What the Lion Taught Me

A few weeks back the kids and I went to the San Antonio Zoo, a beautiful spot in the city’s Brackenridge Park, adjacent to the San Antonio River and close to downtown. I distributed the tickets to the children so that they could enjoy the sense of responsibility as they “paid” their own ways into the zoo, and we began the trek around the zoo grounds, visiting the jaguars, flamingos, lions, javelinas, and other ferocious beasts.

As we peered earnestly at a giant, ill-tempered grizzly bear, I casually remarked to Liam that he should hang on to his ticket stub, because the animals are allowed to eat anybody that sneaks into the zoo and doesn’t have a ticket stub. He gave me the purse-mouthed roll of the eyes that so concisely communicates the fact that he knows Dad is talking nonsense, and is therefore giving his words all the attention they deserve.

We moved on from the grizzly to the spectacled bear, the lemurs and llamas, the giraffe and the elephants. As the afternoon wore on, I continued my little joke: reminding Liam to hang on to his ticket, and occasionally pulling mine out of my pocket to show to a listless and disinterested rhinoceros. He continued to skip merrily along, agape at the variety of fauna laid out before him, apparently oblivious to my silliness.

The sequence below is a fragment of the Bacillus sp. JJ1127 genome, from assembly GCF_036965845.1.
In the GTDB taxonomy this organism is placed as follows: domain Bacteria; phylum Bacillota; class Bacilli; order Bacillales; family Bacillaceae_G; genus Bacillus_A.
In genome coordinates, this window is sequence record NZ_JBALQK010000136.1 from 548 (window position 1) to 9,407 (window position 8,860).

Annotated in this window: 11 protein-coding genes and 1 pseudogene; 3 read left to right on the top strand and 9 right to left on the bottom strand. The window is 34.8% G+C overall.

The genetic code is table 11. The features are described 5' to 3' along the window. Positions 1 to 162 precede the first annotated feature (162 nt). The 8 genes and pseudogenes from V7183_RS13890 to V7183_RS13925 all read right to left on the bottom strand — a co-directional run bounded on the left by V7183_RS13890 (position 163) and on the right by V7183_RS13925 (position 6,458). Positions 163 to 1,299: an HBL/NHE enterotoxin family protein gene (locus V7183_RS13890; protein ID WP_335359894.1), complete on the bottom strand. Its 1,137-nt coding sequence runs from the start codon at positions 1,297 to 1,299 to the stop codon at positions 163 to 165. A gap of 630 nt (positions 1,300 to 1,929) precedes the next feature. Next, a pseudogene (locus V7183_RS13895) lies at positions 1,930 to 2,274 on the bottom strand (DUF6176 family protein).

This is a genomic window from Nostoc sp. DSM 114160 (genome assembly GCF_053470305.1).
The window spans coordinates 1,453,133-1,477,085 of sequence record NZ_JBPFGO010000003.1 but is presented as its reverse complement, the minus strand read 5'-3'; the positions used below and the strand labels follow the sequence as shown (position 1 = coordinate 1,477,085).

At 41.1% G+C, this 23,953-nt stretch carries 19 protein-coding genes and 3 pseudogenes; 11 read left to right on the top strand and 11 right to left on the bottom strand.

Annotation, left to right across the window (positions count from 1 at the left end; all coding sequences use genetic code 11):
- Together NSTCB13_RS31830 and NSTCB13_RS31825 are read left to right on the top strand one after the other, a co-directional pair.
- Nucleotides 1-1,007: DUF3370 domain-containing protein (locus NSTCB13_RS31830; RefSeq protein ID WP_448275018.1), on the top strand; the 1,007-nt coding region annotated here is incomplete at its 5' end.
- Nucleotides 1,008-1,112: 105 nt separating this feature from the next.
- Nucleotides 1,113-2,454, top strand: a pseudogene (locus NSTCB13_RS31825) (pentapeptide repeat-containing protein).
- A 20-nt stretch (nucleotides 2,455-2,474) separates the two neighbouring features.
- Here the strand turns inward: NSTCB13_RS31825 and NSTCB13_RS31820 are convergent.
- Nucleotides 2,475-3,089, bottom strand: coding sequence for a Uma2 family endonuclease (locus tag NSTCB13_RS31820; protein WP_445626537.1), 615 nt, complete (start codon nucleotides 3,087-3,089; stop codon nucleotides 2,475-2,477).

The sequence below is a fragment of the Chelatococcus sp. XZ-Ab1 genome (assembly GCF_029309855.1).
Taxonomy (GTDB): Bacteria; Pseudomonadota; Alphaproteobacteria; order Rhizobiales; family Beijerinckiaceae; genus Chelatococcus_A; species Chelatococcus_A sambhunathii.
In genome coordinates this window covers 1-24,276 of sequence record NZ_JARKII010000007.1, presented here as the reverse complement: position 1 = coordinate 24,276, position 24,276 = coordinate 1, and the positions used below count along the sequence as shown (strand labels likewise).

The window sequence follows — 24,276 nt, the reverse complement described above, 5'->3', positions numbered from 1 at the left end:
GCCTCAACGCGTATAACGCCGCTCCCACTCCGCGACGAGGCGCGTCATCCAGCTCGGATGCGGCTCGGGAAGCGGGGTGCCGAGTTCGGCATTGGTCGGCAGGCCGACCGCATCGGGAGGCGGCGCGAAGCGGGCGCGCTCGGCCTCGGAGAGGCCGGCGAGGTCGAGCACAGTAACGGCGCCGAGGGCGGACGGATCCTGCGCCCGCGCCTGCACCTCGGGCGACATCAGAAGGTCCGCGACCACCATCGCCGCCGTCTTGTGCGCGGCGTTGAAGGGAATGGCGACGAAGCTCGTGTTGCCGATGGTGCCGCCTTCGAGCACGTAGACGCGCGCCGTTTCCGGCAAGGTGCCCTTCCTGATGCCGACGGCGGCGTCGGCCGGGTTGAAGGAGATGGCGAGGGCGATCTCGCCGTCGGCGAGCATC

A few minutes later, I caught up with Liam after he had run on ahead, only to find him standing next to Kathy, sobbing as if his small heart had been broken. He had been fine moments before, so I assumed he had tripped and hurt himself or suffered some other accidental injury. “What’s wrong, Sport? Are you OK?”

Liam was crying too hard to speak, but Kathy filled me in, eyes shooting fire: “He lost his ticket, and says you told him the animals would eat him.”

Oh. Crap.

Getting down on my knees, and feeling like the worst father in Texas, if not in fact the history of civilization, I folded Liam in my arms and babbled “I’m so sorry, buddy. I was only joking. I didn’t think you were even listening to me. The animals won’t eat you; they can’t even get out of their cages. Do you want my ticket?” He shook his head no, but his sobbing eventually subsided as he realized that the only mauling he would suffer at the zoo was the emotional one I’d already inadvertently inflicted on him.

Of course, being a five-year-old, Liam had forgotten the incident within minutes. I, however, have been left with a lasting reminder of what an awesome, terrible responsibility it is to be a father, while at the same time being a big, clumsy, sinful human. How can God possibly entrust such an important, difficult job to us? Tread carefully, dear parents — it’s a wonderful and perilous road we walk.